Eighties inspired post punk is seemingly on a surge right now, its seeds being blossomed into varied but distinctive incitements of sound and imagination echoing the genre’s origins. One such band making one of the most compelling persuasions is Irish band Slow Riot, a trio from Limerick who recently released an irresistible dark beauty in the shape of the Cathedral EP. The four track release is an evocation of shadows and solemn emotions cast in a creative calling on the imagination, but one equally bred with epic overtones and an emotive intimacy reflective of something found within its title’s landscape.

Formed in 2013, the threesome of vocalist/bassist Niall Clancy, drummer Paul Cosgrave, and guitarist Aaron Duff recorded Cathedral with producer Kevin Vanbergen (The Pixies, The Maccabees, Dinosaur Pile-Up, The La’s, Biffy Clyro) at the Manic Street Preachers’ Faster studio in Cardiff; additional assistance coming from in-house engineer Loz Williams and the Manics’ James Dean Bradfield through the offering of use of equipment and instruments. From the off the release stirs the senses and imagination but equally the physical body is also gripped by the forcibly rousing prowess and thick insistence of sound.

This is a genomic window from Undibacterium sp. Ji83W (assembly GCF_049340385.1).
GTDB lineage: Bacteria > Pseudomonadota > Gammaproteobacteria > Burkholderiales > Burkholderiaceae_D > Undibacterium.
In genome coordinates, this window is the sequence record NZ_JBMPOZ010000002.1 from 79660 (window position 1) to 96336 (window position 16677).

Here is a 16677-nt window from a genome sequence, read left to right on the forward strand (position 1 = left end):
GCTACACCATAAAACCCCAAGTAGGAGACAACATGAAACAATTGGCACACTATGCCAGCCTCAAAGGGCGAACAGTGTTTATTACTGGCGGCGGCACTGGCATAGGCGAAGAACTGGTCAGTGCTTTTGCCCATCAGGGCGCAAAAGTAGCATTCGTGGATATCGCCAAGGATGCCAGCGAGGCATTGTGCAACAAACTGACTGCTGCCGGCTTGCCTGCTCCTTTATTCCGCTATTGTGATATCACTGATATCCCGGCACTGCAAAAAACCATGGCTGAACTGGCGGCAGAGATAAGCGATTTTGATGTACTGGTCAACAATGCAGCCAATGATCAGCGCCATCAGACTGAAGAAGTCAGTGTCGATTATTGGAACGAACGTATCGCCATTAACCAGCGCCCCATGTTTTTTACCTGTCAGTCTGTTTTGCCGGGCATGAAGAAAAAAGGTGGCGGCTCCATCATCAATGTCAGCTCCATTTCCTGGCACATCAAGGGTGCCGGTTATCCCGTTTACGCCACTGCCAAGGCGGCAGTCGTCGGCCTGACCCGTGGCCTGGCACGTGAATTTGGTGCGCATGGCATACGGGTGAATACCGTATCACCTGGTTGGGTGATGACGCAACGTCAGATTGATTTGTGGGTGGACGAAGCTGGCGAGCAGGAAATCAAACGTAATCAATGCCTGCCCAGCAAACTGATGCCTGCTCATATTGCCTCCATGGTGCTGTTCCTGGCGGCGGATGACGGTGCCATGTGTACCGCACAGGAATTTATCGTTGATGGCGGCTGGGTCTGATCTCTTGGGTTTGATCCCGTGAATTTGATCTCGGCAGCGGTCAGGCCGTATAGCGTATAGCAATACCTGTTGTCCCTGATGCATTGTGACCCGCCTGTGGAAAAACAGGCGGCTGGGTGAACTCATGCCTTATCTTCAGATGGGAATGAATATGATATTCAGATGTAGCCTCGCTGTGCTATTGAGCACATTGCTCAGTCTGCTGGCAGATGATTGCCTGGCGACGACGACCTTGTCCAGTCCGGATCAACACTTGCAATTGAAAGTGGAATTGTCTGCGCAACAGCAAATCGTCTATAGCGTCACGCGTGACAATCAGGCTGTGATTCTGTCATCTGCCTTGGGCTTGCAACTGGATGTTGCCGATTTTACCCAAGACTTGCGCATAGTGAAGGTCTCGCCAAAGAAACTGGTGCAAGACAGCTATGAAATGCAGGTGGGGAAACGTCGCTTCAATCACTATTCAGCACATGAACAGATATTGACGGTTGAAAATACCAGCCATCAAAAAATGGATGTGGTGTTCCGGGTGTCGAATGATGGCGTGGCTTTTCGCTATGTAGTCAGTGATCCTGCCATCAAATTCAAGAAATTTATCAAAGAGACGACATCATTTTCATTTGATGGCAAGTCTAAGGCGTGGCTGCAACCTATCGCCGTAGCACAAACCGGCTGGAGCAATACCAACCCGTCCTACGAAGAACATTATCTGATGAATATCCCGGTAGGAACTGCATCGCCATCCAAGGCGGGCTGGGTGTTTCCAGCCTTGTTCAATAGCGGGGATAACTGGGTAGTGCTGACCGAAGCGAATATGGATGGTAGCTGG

SR_RingMaster Review   The EP opens with the band’s new single Demons, the lone beats of Cosgrave luring in attention and appetite with an anthemic coaxing. The melancholic charm of Duff’s guitar is soon involving an emotive melody too, it laying evocatively over the persistent arousal of rhythms now also equipped with the solemn resonance of Clancy’s bass. His dour yet alluring vocals are close behind as the song brews more of a Joy Division meets Interpol like croon for a formidable captivation only enhanced by a more fiery nature emerging in the guitar and a flowing crystalline elegance spread by keys. Each element evolves new hues to the slim but varied layers as the track continues, it all building up into a strongly potent beginning to Cathedral.